Black Box Warning Label May Not Be Necessary For Topical Calcineurin Inhibitors
A recent study in off-label use of the topical calcineurin inhibitors (TCIs), tacrolimus and pimecrolimus, in children before and after regulatory action by the FDA in 2005, raises questions about the necessity of “black box warning risks.” Research concluded that while the use of TCIs in children younger than two years old decreased significantly after FDA regulations, there was very little impact on off-label use as first-line therapy.
The FDA public health advisory from 2005 originated from research on mice and monkeys that were exposed to TCIs and had an increased risk for lymphoproliferative disorders and cancer. However, in 2012 the Best Pharmaceuticals for Children Act dermatology subcommittee recommended that the FDA reconsider the “black box” warning. Lawrence Eichenfield, MD, chief of pediatric and adolescent dermatology at UCSD, said TCIs do not lead to cancer, are safe for children three months or older, and may be used long-term. He also argued at the 2011 pediatric advisory committee meeting that since its labeling, there has been no substantial evidence that TCIs are linked with malignancy in children. He went on to say that the black box warning risks have not been proven, and if it is not removed the FDA should offer input and perhaps change the labeling. The partial government shutdown earlier this month has caused a delay in the formal FDA response.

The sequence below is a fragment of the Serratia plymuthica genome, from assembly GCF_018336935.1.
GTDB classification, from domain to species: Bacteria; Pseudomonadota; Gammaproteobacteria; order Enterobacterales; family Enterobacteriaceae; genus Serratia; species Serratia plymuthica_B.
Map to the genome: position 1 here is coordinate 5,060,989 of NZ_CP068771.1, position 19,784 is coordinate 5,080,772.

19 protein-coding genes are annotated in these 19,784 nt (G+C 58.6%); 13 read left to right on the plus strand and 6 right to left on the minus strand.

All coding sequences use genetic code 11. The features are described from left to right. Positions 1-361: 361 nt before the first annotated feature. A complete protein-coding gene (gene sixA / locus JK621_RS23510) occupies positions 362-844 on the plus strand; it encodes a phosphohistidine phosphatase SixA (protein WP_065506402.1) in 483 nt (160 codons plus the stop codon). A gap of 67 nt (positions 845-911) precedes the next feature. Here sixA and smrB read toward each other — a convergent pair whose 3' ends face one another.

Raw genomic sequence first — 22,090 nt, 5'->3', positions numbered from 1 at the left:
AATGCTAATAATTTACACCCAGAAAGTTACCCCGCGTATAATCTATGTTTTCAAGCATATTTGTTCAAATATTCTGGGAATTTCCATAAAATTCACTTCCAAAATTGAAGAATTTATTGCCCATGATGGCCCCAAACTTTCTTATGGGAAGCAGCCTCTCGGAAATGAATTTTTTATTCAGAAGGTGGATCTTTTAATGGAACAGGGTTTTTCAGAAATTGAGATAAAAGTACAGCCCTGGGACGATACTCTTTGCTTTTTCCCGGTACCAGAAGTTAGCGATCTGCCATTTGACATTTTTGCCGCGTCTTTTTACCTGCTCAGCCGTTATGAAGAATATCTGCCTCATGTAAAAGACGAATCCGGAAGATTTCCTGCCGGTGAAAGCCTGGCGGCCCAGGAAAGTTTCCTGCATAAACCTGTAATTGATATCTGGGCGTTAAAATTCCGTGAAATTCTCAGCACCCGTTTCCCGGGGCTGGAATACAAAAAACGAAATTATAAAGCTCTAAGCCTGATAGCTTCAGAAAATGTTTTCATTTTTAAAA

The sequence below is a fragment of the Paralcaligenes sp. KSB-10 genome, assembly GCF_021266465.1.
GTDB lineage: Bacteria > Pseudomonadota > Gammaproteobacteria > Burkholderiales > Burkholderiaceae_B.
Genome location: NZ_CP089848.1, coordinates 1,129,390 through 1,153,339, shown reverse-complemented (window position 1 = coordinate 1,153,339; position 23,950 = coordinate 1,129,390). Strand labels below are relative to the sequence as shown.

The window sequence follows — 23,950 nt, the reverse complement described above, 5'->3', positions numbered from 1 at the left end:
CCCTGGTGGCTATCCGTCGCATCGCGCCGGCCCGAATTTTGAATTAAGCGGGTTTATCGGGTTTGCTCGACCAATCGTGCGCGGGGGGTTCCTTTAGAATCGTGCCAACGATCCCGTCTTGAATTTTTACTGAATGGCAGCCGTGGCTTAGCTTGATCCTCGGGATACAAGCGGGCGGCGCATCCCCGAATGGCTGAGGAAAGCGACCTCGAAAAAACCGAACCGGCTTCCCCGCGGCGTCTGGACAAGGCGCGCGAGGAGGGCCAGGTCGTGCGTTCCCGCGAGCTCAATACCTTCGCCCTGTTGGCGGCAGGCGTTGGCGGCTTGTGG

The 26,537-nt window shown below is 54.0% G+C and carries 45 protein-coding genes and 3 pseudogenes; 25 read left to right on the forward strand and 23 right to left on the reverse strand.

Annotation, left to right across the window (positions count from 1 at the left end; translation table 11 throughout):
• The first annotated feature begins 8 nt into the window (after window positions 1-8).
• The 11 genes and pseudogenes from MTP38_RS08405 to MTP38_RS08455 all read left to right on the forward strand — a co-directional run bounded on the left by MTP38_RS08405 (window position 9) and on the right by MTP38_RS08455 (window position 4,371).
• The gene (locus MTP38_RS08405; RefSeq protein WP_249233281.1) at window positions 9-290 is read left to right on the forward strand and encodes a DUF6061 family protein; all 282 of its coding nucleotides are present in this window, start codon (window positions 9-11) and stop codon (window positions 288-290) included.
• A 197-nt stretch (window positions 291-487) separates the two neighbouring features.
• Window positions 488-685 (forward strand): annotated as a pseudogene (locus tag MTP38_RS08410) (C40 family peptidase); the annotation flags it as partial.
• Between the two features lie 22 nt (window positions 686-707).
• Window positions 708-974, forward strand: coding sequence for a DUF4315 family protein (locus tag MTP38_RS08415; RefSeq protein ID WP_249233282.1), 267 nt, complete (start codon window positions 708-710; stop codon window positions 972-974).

Dr. Siegfriend, chair of the pediatric dermatology working group for the National Institute of Child Health and Human Development Best Pharmaceuticals for Children Act review committee, voices similar concerns in saying scrutinizing TCIs more than any other skin care drug leads to “poorly substantiated concerns.” These concerns come between physician and patient relationships, make physicians at risk for lawsuits, and prevent new drug development for atopic dermatitis.
Image: Jeremy Brooks